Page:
Joint Tenancy-Don’t Do It

Joint tenancy is owning something–anything–with another person who is or is not related. It could easily prove to be your worst financial nightmare. Many Americans own at least their house and a bank account in joint tenancy.

The joint tenancy nightmare begins innocently when you open a bank account or buy your house. The banks, title insurance companies, brokers and everyone else you have financial dealings with just assume that you want to take ownership as a joint tenant with someone. If you are married, the assumption is automatic. They don’t even bother asking you. After all, doesn’t every husband and wife own all their property jointly? If you try to open a bank account and tell the new accounts person that you don’t want the account to be held with your spouse as a joint tenant, the stability of your marriage is immediately in question.

Joint Tenancy-Poor Man’s Estate

Often people innocently choose to use joint tenancy in an effort to avoid probate. Joint tenancy is often called the poor man’s estate plan, because when one joint tenant dies, the surviving joint tenant automatically owns the property. This avoids the time and cost of going to court for probate. In reality, probate is not avoided. It is only postponed. The property escapes probate when the first joint tenant dies, but it will be probated when the surviving joint tenant dies. Probate is no fun, but it is not the real danger.

The use of joint tenancy by a husband and wife is appropriate in some cases, but in others it is a disaster waiting to happen. For instance, if you own a small business that subjects you to liability, in most states it would be better to hold business property in your name and personal property in your spouse’s name. That way if your business is sued, you won’t lose all of your personal property. While you may desire to share everything equally with your spouse or partner, it probably isn’t the best business strategy.

If you decide to use joint tenancy, it is important to know exactly what you are doing and establish the tenancy correctly. Owning property, such as stocks and bonds, in two names with the terms “and/or” or “or” in between the names is an indication that the property is owned in joint tenancy. If there is only an “and” between the names, then the benefit of joint tenancy is lost. It is better to use the phrase “joint tenants with rights of survivorship” after the names on a stock certificate or signature card. This phrase absolutely establishes joint ownership.

Joint Tenancy-A Bad Idea

More than two people can be involved in a joint tenancy. While this is lawful, it is not a good idea. It is common to have parents put one or more of their children’s names on the house as joint tenants. They think this will help them pass property easily without probate. Sure it passes easily, but it can also be costly or easily lost. You should never put your kids’ names on anything you own. Kids are like yogurt–you can never tell when they are going to go bad. Even if your children are the best kids in the world, don’t put their names on the house. This is the real danger.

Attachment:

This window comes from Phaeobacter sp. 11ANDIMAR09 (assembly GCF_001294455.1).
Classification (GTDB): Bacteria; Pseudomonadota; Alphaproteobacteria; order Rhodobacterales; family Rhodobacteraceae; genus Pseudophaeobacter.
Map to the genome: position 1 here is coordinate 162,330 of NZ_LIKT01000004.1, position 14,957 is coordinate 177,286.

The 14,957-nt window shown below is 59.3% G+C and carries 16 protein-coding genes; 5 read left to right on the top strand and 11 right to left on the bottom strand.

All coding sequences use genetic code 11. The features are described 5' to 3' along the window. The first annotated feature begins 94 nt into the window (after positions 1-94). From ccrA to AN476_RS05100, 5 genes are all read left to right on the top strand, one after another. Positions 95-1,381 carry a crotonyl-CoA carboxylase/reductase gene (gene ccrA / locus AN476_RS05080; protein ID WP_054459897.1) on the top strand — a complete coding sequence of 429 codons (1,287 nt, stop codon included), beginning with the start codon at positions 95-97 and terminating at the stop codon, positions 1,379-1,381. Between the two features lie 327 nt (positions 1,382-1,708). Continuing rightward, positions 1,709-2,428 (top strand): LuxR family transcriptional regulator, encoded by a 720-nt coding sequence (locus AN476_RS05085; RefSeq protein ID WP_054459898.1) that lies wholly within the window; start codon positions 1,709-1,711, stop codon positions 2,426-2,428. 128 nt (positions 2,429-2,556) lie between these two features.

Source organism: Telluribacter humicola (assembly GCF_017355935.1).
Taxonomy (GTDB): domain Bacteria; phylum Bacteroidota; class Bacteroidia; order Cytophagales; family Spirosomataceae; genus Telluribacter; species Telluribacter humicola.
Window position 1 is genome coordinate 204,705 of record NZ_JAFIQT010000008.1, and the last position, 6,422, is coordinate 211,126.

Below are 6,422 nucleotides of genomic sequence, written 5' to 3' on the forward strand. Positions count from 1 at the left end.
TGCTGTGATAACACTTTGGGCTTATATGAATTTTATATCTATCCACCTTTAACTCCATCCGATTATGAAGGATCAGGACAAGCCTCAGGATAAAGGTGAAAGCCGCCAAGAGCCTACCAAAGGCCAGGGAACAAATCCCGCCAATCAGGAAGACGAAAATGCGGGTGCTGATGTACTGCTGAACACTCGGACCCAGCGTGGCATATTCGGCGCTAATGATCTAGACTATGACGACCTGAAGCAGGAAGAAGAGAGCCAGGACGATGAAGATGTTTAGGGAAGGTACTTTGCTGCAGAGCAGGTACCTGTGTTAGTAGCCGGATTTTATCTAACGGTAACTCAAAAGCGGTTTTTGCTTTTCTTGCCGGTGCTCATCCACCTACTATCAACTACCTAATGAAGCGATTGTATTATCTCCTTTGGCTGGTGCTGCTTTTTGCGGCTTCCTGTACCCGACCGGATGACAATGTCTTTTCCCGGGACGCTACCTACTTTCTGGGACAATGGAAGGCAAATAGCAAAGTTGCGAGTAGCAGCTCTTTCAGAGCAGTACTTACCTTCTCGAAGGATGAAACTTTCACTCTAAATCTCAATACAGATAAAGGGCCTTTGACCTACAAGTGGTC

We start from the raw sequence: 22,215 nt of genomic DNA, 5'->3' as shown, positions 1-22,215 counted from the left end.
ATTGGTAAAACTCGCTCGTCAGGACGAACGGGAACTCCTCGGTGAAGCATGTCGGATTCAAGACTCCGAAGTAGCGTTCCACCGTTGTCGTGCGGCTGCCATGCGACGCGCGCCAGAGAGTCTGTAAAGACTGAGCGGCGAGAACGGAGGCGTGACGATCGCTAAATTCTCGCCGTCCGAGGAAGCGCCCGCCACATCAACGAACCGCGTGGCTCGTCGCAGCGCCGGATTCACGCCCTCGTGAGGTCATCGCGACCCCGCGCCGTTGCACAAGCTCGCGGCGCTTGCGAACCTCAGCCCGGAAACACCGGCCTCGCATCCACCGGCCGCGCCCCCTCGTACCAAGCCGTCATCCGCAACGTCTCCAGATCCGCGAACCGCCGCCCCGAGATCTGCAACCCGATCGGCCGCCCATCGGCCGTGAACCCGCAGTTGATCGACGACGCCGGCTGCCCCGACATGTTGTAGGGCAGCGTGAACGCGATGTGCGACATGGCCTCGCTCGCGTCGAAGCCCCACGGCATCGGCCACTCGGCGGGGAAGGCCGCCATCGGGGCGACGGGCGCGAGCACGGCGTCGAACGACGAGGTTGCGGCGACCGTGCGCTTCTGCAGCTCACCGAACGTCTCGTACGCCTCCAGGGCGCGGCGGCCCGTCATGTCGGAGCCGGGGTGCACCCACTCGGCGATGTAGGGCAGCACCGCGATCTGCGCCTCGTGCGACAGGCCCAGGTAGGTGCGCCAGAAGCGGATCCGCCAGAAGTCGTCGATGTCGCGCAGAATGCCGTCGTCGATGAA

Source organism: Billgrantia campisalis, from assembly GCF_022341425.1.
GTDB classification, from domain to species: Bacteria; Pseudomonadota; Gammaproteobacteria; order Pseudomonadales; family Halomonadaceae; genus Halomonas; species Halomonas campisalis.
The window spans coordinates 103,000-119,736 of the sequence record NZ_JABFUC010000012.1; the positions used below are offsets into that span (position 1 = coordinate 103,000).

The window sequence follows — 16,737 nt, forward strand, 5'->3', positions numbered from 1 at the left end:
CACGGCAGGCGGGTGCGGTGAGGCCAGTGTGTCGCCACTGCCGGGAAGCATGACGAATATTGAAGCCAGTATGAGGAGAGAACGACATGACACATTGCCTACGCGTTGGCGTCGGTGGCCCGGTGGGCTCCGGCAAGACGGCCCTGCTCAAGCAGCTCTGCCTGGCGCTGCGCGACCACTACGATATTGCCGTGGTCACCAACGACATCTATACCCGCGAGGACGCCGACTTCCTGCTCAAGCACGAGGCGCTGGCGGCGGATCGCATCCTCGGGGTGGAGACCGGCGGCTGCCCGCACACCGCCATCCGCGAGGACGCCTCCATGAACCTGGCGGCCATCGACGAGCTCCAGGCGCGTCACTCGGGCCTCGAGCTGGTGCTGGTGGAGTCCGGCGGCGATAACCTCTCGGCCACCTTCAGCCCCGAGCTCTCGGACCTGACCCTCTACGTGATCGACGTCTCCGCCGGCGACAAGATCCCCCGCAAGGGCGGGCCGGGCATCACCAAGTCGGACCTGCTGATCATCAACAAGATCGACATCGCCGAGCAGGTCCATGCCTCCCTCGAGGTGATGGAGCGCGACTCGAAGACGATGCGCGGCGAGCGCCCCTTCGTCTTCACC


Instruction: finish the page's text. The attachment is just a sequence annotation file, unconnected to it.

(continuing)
You could easily lose your home because you have put a child’s name on the deed with you and your partner. Joint tenancy ownership leaves property wide open to attack by lawyers or the IRS. If the child gets into tax trouble, the IRS can seize and sell the entire property to satisfy the taxes owed. Yes, the IRS can take everything, including your interest in the property, to satisfy a tax judgment against any one of the joint tenants.

As an Example. . .

My friend Tim was a great son to his parents, and they were very proud of him. He fancied himself as a real entrepreneur. However, he certainly wasn’t a very good businessman because every business he started failed.

Years earlier, in order to avoid probate, Tim’s parents had put his name on the deed to the family home. When Tim’s business failed and he declared bankruptcy, his one-third share of the family home was included as part of his bankruptcy estate. His parents had to pay either the court a third of the home’s value or sell the house to “cash in” Tim’s interest. The family home had to be sold.

This is just one tragedy that can occur with joint tenancy. Bankruptcies, judgments, IRS troubles, and divorces, are some of the other tragedies that might strike one of the joint tenants and threaten your interest in the jointly-owned property. When a tragedy occurs, it often costs the individual everything he or she owns. This includes his or her interest as a joint tenant, and your interest is also threatened, if not lost.

More Pitfalls

The potential loss of the asset through the tragedy of another joint tenant is only one of a string of problems caused by joint ownership. Income tax, gift tax, and estate tax laws can also threaten every joint tenant relationship.

The gift tax laws loom as an unseen destroyer of families that use joint tenancy. When you put anyone’s name on an asset as one of the joint owners, you are making a gift. The IRS permits you to transfer a specific amount (it changes all of the time, but it is now $14,000) in gifts to an individual each year before any gift tax problem occurs. You undoubtedly feel like it would be impossible for you to ever get caught in a gift tax problem. After all, you only have $3,000 in total savings. How could you possibly ever give anyone more than $14,000? The gift tax trap sneaks up on you real fast. After your spouse dies, it may almost be a natural reaction to put a child’s name on the house deed. When you put the child’s name on the deed, you are giving the child half of the house. On a $500,000 house, the IRS says the gift is $250,000. The tax on your “gift” will be over $100,000. You will pay it out of your pocket, or you will lose the opportunity to pass $250,000 tax free at your death.